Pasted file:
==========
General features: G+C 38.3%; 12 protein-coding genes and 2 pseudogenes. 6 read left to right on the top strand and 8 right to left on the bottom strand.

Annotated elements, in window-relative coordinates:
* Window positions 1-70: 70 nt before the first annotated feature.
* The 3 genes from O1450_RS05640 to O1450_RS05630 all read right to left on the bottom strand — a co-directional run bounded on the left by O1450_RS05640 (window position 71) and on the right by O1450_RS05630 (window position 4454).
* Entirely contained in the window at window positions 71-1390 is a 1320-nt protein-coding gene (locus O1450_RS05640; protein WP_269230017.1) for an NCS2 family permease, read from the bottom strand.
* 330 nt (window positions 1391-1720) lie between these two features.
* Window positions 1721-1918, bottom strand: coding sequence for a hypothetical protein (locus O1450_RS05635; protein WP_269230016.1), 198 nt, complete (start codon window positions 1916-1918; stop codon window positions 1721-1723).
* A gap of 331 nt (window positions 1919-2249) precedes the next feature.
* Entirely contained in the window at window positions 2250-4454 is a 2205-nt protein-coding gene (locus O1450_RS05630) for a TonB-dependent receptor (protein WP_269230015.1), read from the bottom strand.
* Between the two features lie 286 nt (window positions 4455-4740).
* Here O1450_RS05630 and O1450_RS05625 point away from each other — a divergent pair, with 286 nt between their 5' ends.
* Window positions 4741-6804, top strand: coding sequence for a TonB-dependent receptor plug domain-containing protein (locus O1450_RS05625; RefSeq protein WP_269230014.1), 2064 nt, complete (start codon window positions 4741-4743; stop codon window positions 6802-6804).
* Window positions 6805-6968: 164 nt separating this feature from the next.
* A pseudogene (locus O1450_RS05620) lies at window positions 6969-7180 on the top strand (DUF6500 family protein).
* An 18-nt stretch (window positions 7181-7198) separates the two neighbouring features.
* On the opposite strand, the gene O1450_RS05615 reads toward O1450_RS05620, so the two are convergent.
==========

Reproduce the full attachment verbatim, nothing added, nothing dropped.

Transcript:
General features: G+C 38.3%; 12 protein-coding genes and 2 pseudogenes. 6 read left to right on the top strand and 8 right to left on the bottom strand.

Annotated elements, in window-relative coordinates:
* Window positions 1-70: 70 nt before the first annotated feature.
* The 3 genes from O1450_RS05640 to O1450_RS05630 all read right to left on the bottom strand — a co-directional run bounded on the left by O1450_RS05640 (window position 71) and on the right by O1450_RS05630 (window position 4454).
* Entirely contained in the window at window positions 71-1390 is a 1320-nt protein-coding gene (locus O1450_RS05640; protein WP_269230017.1) for an NCS2 family permease, read from the bottom strand.
* 330 nt (window positions 1391-1720) lie between these two features.
* Window positions 1721-1918, bottom strand: coding sequence for a hypothetical protein (locus O1450_RS05635; protein WP_269230016.1), 198 nt, complete (start codon window positions 1916-1918; stop codon window positions 1721-1723).
* A gap of 331 nt (window positions 1919-2249) precedes the next feature.
* Entirely contained in the window at window positions 2250-4454 is a 2205-nt protein-coding gene (locus O1450_RS05630) for a TonB-dependent receptor (protein WP_269230015.1), read from the bottom strand.
* Between the two features lie 286 nt (window positions 4455-4740).
* Here O1450_RS05630 and O1450_RS05625 point away from each other — a divergent pair, with 286 nt between their 5' ends.
* Window positions 4741-6804, top strand: coding sequence for a TonB-dependent receptor plug domain-containing protein (locus O1450_RS05625; RefSeq protein WP_269230014.1), 2064 nt, complete (start codon window positions 4741-4743; stop codon window positions 6802-6804).
* Window positions 6805-6968: 164 nt separating this feature from the next.
* A pseudogene (locus O1450_RS05620) lies at window positions 6969-7180 on the top strand (DUF6500 family protein).
* An 18-nt stretch (window positions 7181-7198) separates the two neighbouring features.
* On the opposite strand, the gene O1450_RS05615 reads toward O1450_RS05620, so the two are convergent.